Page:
It is another object of the present invention to record a microstructure of the original object which is coded with intensity distribution information resulting from an illumination of the object.
It is yet another object of the present invention to store optical information on a random carrier so that the power spectrum of the resulting recording is structured to perform spatial filtering.
It is still another object of the present invention to modulate the pulse density ofa random carrier in order to store optical information thereon.
lt is another object of the present invention to reconstruct the image of the original object from the recorded microstructure or to extract information therefrom.
Other objects of the invention will be evident from the description hereinafter presented.
SUMMARY OF THE INVENTION The invention provides for the storage of optical in formation on a random or pseudo-random carrier. A random carrier may be obtained by randomly deviating the pulses of a periodic structure of a regular carrier from their original positions. Pseudo-random carrier exist naturally in the form of irregular printing rasters. grain distributions in emulsions or printing paper, wrinkling of deformographic materials, and forms of imaging on display screens. In order to store information on a random carrier, the distribution of pulses constituting the carrier must be modified or modulated in accordance with the information to be stored. A recording of the modified distribution is made. Ligh diffracted from the recording when illuminated with spatially coherent light may be imaged onto a final image plane where the image of the original object is reconstructed.
An additional feature of the invention is that the distribution of pulses is modulated in accordance with the intensity distribution from an original object. Provided that the spatial variation in the pulse parameters is at least of the order of the wavelength of light, a microstructure of the original object is formed which is coded with the intensity information from the object.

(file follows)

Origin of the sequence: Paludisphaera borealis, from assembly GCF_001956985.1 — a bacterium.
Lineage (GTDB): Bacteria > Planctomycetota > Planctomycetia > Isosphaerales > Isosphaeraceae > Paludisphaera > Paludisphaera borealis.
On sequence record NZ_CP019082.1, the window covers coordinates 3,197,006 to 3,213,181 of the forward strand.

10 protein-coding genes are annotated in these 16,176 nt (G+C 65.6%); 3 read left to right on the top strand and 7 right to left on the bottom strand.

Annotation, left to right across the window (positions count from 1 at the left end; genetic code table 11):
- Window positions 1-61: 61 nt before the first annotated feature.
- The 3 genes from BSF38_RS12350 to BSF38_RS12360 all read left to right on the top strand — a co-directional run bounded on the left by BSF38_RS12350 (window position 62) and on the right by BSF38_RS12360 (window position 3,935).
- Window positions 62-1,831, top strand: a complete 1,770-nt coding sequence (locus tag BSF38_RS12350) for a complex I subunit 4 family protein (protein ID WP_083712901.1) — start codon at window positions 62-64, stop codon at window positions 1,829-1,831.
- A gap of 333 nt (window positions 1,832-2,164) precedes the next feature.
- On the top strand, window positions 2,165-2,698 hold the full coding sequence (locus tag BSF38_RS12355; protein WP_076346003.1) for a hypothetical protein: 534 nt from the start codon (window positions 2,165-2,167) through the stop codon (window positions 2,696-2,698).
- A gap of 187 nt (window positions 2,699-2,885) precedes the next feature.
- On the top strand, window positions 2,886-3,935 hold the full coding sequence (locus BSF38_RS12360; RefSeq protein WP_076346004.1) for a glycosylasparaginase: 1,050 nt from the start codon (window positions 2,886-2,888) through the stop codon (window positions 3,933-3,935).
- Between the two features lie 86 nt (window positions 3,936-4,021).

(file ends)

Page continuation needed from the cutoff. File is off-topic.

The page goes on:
Another feature of the invention is that two Fourier transforms are made of the diffracted light from the recording. Between the two transforms, spatial filtering is performed in the diffraction plane for the reconstruction of an image in the final image plane or the extraction of information from the recording.
Still another feature of the invention is to randomize the pseudo-random distribution of the pulses constituting the carrier to introduce micro-texture in the image in the final image plane when the recording of the modulated, randomized carrier is utilized for image reconstruction.
Yet another feature of the invention is the use of pulse denisty modulation in conjunction with a suitable random carrier having a pseudo-random distribution. In particular, such modulation is effective in achieving the desired phase distribution or randomization in a recording.
The invention provides an optical recording system which is insensitive to minor inhomogeneities of any optical system used for reconstruction of images from the recording and to moire effects which would be associated with the periodicity in the original object.
Still another feature of the invention is that the illumination of the recording with spatially coherent light results in a power spectrum of the random carrier in the diffraction plane which may be ring-shaped with negligible contribution corresponding to higher diffraction orders. This feature simplifies the introduction and use of spatial filtering operations in reconstructing an image of the original object or extracting information from the recording.
These and other features which are considered to be characteristic of this invention are set forth with particularity in the appended claims. The invention itself, however, as well as additional objects and advantages thereof, will best be understood from the following description in conjunction with the accompanying drawings.
BRIEF DESCRIPTION OF THE DRAWINGS FIG. 1 is a schematic drawing of a recording of an object illuminated with ambient light;
FIGS. 2(a) and (b) are schematic drawings of reconstruction arrangements for imaging an object onto a recording;
FIGS. 3(a)3(d) are an illustration of spatial pulsedensity modulation ofa random carrier, (a) the recording, (b) a magnified portion ofthe recording, reconstructed image using scattered light; and (d) reconstructed image using unscattered light.
FIGS. 4(a)-4(d) are an illustration of spatial pulsewidth modulation of a random carrier, (a) the recording, (b) a magnified portion ofthe recording, (c) reconstructed image using scattered light, and (d) reconstructed image using unscattered light.